Everyone has their own journey, and some don’t come out on top. I finally feel like I’ve got my head above water. I still struggle with these habits, but I see the goal and I’m getting there in a safe and healthy way. It’s a good feeling to have…

 

Till next time…

Why running?

As I continue to introduce you to myself, I figured I’d explain why I chose running several years ago and why it’s become so important to me. I get asked this question several times a week, in fact my dad asked me again last night, “Why do you torture yourself? Cycling is so much easier.” My answer was something about how I like a challenge, and that is true but it goes much deeper than that.

Prior to this point in my life, going back to high school here, I had a really warped view of myself. I was constantly trying to lose weight and going to extremes to get there, this peaked the year after I graduated when I started to restrict my calories to maybe 700 a day and working out for 3 hours a day at minimum 5 days a week. I was miserable. I eventually got burned out and turned to drinking to quiet that negative self talk. After I turned 21 (and finished my first half) I really relied on alcohol to self medicate and fell into a funk of depression. A year later my weight had peaked to over 200lbs (I’m only 5’3!!) and later in the year I had gotten sick and discovered I had fatty liver.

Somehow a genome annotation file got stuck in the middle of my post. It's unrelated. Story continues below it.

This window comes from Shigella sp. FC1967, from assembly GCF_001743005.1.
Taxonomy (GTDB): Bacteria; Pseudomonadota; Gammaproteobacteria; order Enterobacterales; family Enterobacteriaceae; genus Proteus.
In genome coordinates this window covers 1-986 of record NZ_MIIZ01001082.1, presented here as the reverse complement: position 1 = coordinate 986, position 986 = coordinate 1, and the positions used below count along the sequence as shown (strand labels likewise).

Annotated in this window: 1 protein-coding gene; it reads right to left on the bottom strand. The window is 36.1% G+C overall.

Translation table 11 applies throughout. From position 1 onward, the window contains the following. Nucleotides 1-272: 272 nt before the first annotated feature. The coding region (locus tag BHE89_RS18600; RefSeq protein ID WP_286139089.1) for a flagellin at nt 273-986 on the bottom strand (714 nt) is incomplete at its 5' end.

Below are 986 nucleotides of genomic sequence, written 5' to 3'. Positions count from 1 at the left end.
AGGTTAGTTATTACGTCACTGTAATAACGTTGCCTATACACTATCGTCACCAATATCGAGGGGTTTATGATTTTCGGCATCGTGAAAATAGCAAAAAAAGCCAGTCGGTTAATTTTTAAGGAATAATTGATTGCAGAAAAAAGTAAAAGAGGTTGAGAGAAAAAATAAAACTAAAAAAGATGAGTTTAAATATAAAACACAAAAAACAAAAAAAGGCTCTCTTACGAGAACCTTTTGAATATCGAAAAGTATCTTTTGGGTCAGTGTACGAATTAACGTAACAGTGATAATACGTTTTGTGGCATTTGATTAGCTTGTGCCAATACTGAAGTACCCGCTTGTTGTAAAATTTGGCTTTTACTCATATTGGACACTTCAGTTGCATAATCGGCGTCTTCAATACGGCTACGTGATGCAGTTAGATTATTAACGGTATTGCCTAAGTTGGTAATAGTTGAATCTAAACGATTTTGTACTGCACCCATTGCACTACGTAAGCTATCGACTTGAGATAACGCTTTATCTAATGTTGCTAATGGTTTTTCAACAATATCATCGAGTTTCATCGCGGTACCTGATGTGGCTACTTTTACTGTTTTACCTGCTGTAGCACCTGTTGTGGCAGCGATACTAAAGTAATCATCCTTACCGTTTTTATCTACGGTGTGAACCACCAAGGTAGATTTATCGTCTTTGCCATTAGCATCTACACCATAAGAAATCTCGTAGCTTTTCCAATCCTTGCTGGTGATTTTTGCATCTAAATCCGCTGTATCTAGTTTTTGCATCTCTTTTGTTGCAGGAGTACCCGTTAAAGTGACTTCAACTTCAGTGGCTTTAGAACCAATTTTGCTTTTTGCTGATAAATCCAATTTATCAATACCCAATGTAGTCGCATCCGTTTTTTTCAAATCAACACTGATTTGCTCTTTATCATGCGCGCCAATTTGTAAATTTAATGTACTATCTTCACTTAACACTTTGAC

Things changed after that. I slowed down my alcohol consumption considerably, went to a psychiatrist for medication and started seeing a nutritionist. We worked on getting over my disordered eating habits and getting back to eating healthy. Once I got my diet in order and I lost some weight I worked on getting comfortable running outside again. The more races I signed up to do the less I “fell off the wagon” because I just didn’t have the time to go back to old habits.

It’s been a few years since all of that happened but I now run 4-5 days a week, I’ve learned to control alcohol consumption to 2-3 drinks a week (if that), and as of July I came off of all my anxiety and anti depressant medications. Running helped me through all of this. It’s helped with my self confidence, my mental health, my diet, and made me a better person all around. I’m so glad I picked this crazy sport as my passion.

 

Why do you run?